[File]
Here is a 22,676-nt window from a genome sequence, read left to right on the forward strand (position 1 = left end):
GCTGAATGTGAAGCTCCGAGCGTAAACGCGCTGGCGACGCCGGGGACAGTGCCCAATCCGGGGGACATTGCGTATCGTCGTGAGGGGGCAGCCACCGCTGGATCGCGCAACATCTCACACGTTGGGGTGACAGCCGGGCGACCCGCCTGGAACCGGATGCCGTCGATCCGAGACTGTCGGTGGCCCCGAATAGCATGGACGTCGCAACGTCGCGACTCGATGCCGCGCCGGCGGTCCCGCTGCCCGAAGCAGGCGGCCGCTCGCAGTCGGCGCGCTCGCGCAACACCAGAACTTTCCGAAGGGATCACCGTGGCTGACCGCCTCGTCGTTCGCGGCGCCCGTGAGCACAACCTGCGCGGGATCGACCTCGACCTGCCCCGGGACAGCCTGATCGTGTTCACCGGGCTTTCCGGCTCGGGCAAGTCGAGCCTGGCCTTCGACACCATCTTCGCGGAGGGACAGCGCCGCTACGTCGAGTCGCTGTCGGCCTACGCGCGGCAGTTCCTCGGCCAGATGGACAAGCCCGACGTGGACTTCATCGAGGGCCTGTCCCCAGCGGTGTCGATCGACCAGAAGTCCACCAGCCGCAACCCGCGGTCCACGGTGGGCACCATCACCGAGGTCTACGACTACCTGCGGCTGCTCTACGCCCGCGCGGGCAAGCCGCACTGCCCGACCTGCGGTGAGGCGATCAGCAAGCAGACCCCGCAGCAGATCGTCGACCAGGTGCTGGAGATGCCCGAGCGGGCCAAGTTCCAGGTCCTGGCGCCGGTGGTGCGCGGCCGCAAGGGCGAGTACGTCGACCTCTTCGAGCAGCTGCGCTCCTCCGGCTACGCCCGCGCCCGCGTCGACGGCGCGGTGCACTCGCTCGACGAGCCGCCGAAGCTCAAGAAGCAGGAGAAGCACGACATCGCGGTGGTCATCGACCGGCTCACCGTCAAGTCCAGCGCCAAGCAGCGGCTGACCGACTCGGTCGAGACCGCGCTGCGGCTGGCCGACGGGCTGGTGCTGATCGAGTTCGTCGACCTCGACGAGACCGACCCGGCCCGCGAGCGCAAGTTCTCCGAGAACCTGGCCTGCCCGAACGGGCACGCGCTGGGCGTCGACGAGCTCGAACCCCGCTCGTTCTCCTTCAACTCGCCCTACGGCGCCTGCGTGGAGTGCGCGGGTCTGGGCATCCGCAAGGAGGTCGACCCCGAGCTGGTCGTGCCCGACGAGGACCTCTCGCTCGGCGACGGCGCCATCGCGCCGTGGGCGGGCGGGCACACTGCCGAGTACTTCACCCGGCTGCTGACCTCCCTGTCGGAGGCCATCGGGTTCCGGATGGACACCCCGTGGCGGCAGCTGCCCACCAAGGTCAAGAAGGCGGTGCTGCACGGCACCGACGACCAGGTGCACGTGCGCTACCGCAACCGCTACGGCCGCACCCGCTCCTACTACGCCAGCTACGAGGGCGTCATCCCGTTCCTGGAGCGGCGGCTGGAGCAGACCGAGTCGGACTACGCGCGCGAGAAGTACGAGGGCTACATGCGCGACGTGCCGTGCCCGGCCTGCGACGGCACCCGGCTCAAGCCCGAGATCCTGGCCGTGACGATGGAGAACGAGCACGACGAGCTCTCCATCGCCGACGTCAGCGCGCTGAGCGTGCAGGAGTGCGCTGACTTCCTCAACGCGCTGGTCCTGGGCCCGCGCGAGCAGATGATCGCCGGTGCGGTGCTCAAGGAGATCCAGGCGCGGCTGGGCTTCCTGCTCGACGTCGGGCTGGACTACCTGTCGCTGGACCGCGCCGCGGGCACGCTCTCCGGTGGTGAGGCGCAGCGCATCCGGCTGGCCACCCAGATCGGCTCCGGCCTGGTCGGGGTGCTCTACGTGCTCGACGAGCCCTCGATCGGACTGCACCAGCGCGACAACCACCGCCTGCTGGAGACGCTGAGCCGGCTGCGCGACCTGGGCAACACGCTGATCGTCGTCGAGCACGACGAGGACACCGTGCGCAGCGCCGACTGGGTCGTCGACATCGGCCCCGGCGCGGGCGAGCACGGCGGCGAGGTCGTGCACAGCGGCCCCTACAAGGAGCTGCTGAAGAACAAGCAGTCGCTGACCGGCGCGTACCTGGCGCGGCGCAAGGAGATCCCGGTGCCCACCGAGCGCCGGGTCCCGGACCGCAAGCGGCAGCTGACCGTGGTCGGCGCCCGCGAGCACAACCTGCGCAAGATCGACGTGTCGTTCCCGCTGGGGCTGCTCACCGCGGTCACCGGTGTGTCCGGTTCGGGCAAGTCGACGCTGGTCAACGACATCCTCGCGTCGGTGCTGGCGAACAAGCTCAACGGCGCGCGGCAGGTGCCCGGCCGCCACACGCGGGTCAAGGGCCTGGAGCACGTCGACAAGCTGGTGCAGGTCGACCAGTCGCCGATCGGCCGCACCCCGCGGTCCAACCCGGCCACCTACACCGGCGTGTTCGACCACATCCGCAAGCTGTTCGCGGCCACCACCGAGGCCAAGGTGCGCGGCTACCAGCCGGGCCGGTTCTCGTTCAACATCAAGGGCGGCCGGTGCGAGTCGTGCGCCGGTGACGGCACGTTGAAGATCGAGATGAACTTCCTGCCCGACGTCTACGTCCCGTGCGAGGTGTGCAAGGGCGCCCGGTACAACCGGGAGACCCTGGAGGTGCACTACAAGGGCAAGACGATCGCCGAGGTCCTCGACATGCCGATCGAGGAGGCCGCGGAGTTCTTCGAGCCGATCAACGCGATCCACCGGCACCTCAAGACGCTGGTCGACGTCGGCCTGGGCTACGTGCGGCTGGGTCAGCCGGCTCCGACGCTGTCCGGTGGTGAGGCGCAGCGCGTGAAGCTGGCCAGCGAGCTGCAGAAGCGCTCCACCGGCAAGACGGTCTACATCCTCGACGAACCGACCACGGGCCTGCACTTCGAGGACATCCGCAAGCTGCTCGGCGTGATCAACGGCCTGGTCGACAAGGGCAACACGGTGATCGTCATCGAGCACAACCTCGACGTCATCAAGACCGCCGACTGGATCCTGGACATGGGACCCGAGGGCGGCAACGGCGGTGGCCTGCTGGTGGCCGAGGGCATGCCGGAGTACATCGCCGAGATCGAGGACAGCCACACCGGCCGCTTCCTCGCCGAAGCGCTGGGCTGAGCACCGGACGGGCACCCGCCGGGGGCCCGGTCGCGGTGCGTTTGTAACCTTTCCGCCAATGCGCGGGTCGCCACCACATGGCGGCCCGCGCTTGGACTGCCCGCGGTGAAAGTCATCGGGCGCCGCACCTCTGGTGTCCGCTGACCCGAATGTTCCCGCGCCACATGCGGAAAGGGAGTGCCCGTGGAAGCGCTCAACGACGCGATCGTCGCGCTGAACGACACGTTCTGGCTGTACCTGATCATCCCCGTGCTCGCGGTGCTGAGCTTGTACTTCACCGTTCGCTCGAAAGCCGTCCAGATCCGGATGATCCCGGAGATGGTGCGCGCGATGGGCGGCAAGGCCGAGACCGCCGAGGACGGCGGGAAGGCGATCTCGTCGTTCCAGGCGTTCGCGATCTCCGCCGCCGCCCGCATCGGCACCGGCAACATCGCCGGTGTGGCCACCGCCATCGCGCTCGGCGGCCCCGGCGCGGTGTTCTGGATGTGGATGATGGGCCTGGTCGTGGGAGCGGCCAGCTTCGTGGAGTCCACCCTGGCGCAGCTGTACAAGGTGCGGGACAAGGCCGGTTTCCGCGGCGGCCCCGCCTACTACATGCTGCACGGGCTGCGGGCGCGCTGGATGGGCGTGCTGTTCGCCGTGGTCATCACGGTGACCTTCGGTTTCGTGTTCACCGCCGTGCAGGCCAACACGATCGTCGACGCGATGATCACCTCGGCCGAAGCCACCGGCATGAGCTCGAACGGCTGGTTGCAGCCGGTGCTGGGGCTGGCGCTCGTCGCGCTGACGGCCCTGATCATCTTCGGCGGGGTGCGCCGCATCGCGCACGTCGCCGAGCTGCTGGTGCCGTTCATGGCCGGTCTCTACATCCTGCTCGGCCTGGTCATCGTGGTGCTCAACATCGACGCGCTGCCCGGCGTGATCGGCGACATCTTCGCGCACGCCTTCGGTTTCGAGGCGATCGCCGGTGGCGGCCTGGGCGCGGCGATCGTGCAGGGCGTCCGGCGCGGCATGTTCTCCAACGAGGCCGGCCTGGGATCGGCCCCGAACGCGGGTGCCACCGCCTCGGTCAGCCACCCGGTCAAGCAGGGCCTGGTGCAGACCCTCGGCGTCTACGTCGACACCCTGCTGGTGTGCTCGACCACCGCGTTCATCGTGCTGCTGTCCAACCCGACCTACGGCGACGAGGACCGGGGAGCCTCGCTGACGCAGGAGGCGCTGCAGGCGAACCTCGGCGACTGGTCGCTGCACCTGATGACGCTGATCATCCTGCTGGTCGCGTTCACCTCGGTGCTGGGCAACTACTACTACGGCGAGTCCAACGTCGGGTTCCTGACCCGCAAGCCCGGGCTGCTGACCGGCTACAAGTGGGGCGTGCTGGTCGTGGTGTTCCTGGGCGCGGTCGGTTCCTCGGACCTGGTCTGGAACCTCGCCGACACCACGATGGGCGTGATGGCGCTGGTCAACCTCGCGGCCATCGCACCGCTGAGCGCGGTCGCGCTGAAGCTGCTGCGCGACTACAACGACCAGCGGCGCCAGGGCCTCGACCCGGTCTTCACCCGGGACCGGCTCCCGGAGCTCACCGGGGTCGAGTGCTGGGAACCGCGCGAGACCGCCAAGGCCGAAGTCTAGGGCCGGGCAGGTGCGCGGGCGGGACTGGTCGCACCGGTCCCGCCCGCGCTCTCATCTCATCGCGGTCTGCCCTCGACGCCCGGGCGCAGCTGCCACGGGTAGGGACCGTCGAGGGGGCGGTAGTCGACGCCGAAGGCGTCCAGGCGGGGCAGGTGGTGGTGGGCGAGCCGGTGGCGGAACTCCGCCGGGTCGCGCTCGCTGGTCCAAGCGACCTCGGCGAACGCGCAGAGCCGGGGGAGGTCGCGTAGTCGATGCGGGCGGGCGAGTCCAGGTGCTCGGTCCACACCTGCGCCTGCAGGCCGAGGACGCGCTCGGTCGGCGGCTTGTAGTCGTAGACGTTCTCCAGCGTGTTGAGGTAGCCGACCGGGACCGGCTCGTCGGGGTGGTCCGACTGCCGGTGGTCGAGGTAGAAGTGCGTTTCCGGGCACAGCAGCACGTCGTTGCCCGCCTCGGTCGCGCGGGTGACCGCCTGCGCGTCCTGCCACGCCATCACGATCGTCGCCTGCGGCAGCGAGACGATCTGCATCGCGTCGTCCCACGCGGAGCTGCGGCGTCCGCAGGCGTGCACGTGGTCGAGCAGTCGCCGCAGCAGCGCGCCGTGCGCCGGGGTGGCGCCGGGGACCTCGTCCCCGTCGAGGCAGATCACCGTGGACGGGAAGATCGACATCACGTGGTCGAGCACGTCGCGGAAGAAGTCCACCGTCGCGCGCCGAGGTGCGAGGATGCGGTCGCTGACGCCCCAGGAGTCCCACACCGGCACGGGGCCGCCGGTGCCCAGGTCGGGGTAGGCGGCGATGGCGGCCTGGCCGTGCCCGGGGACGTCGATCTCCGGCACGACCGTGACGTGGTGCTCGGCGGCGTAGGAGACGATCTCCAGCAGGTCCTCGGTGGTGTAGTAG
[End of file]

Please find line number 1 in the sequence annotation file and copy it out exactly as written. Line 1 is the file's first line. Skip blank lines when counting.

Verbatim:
Here is a 22,676-nt window from a genome sequence, read left to right on the forward strand (position 1 = left end):